Acoustic-Prosodic and Physiological Response to Stressful Interactions
in Children with Autism Spectrum Disorder
Daniel Bone1, Julia Mertens2, Emily Zane2, Sungbok Lee1, Shrikanth Narayanan1, Ruth Grossman2,3
1Signal Analysis and Interpretation Laboratory (SAIL), USC, Los Angeles, CA, USA
2Face Lab, Emerson College, Boston, MA, USA
3Department of Communication Sciences and Disorders, Emerson College, Boston, MA, USA
Social anxiety is a prevalent condition affecting individuals to
varying degrees. Research on autism spectrum disorder (ASD),
a group of neurodevelopmental disorders marked by impair-
ments in social communication, has found that social anxiety
occurs more frequently in this population. Our study aims to
further understand the multimodal manifestation of social stress
for adolescents with ASD versus neurotypically developing
(TD) peers. We investigate this through objective measures of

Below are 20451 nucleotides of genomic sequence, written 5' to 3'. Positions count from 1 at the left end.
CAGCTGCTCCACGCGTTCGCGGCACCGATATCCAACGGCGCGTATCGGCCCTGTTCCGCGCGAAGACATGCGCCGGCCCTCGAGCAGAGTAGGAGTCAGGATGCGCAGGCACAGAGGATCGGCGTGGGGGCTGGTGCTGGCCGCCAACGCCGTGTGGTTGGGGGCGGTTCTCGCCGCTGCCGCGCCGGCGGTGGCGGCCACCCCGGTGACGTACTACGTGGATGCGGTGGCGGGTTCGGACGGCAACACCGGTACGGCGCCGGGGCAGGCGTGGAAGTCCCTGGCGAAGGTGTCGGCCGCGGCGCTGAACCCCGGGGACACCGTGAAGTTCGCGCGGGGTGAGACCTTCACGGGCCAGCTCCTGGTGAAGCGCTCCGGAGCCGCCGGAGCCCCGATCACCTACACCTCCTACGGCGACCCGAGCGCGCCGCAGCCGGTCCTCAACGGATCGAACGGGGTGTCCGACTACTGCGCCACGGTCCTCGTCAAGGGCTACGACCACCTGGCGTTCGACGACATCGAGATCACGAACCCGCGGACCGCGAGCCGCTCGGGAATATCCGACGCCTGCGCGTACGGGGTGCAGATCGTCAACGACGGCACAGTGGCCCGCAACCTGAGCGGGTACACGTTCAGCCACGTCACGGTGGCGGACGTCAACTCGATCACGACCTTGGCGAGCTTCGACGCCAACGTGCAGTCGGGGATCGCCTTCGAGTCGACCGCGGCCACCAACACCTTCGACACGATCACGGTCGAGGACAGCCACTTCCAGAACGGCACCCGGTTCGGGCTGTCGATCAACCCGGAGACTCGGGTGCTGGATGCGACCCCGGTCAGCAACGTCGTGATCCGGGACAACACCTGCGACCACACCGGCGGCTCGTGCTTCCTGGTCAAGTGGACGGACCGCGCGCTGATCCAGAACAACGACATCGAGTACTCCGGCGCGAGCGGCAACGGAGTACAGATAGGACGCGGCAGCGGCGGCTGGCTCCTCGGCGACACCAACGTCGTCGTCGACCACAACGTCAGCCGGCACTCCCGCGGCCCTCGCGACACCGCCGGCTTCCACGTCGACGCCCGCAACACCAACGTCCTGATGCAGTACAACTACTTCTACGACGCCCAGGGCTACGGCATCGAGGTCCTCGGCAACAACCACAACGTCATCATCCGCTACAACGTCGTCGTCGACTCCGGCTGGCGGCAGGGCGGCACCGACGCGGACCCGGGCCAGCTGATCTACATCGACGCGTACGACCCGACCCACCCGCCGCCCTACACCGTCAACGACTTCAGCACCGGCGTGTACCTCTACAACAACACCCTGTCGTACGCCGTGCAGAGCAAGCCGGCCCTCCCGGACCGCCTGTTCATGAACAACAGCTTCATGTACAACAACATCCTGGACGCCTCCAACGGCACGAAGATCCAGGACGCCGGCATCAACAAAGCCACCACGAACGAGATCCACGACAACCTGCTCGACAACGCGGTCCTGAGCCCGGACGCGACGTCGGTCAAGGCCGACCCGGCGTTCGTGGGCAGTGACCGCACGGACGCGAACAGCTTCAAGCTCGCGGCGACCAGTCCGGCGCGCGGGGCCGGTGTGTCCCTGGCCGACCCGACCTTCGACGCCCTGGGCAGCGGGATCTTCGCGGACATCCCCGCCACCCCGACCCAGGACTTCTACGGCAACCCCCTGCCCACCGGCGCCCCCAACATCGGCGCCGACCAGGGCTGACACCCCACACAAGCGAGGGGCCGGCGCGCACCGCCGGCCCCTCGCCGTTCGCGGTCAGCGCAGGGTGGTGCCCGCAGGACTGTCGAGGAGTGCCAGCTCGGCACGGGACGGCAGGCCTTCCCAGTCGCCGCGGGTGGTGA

speech behavior and physiology (mean heart rate) acquired dur-
ing three tasks: a low-stress conversation, a medium-stress in-
terview, and a high-stress presentation. Measurable differences
are found to exist for speech behavior and heart rate in relation
to task-induced stress. Additionally, we ﬁnd the acoustic mea-
sures are particularly effective for distinguishing between diag-
nostic groups. Individuals with ASD produced higher prosodic
variability, agreeing with previous reports. Moreover, the most
informative features captured an individual’s vocal changes be-
tween low and high social-stress, suggesting an interaction be-
tween vocal production and social stressors in ASD.
Index Terms: stress, acoustic-prosody, physiology, autism